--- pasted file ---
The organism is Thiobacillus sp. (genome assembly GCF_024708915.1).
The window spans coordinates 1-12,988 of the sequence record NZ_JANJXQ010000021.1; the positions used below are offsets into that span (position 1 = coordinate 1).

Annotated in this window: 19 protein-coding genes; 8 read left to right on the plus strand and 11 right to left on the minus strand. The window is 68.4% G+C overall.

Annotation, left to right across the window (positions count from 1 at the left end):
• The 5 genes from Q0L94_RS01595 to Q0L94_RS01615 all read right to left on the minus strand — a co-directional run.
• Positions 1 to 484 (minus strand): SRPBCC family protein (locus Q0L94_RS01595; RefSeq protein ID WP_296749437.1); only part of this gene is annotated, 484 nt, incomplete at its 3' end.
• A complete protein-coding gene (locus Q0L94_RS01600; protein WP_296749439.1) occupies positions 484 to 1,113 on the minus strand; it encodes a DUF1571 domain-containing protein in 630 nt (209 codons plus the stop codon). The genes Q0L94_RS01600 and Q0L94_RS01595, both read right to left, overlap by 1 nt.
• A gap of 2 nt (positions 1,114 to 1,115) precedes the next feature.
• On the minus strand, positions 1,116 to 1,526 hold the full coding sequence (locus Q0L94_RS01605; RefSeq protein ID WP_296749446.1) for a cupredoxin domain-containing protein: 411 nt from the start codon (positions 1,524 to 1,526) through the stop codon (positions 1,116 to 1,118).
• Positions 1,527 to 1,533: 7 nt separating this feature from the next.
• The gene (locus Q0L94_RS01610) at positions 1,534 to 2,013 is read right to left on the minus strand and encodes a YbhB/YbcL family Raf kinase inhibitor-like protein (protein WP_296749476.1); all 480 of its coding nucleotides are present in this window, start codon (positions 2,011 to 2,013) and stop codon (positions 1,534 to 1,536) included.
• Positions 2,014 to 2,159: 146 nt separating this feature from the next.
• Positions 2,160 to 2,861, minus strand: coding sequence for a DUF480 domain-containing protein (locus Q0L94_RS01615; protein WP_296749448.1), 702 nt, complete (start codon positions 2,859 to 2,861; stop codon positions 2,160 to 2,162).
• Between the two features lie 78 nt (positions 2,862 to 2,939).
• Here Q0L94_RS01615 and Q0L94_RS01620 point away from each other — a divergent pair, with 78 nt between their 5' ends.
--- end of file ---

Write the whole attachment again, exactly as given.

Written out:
The organism is Thiobacillus sp. (genome assembly GCF_024708915.1).
The window spans coordinates 1-12,988 of the sequence record NZ_JANJXQ010000021.1; the positions used below are offsets into that span (position 1 = coordinate 1).

Annotated in this window: 19 protein-coding genes; 8 read left to right on the plus strand and 11 right to left on the minus strand. The window is 68.4% G+C overall.

Annotation, left to right across the window (positions count from 1 at the left end):
• The 5 genes from Q0L94_RS01595 to Q0L94_RS01615 all read right to left on the minus strand — a co-directional run.
• Positions 1 to 484 (minus strand): SRPBCC family protein (locus Q0L94_RS01595; RefSeq protein ID WP_296749437.1); only part of this gene is annotated, 484 nt, incomplete at its 3' end.
• A complete protein-coding gene (locus Q0L94_RS01600; protein WP_296749439.1) occupies positions 484 to 1,113 on the minus strand; it encodes a DUF1571 domain-containing protein in 630 nt (209 codons plus the stop codon). The genes Q0L94_RS01600 and Q0L94_RS01595, both read right to left, overlap by 1 nt.
• A gap of 2 nt (positions 1,114 to 1,115) precedes the next feature.
• On the minus strand, positions 1,116 to 1,526 hold the full coding sequence (locus Q0L94_RS01605; RefSeq protein ID WP_296749446.1) for a cupredoxin domain-containing protein: 411 nt from the start codon (positions 1,524 to 1,526) through the stop codon (positions 1,116 to 1,118).
• Positions 1,527 to 1,533: 7 nt separating this feature from the next.
• The gene (locus Q0L94_RS01610) at positions 1,534 to 2,013 is read right to left on the minus strand and encodes a YbhB/YbcL family Raf kinase inhibitor-like protein (protein WP_296749476.1); all 480 of its coding nucleotides are present in this window, start codon (positions 2,011 to 2,013) and stop codon (positions 1,534 to 1,536) included.
• Positions 2,014 to 2,159: 146 nt separating this feature from the next.
• Positions 2,160 to 2,861, minus strand: coding sequence for a DUF480 domain-containing protein (locus Q0L94_RS01615; protein WP_296749448.1), 702 nt, complete (start codon positions 2,859 to 2,861; stop codon positions 2,160 to 2,162).
• Between the two features lie 78 nt (positions 2,862 to 2,939).
• Here Q0L94_RS01615 and Q0L94_RS01620 point away from each other — a divergent pair, with 78 nt between their 5' ends.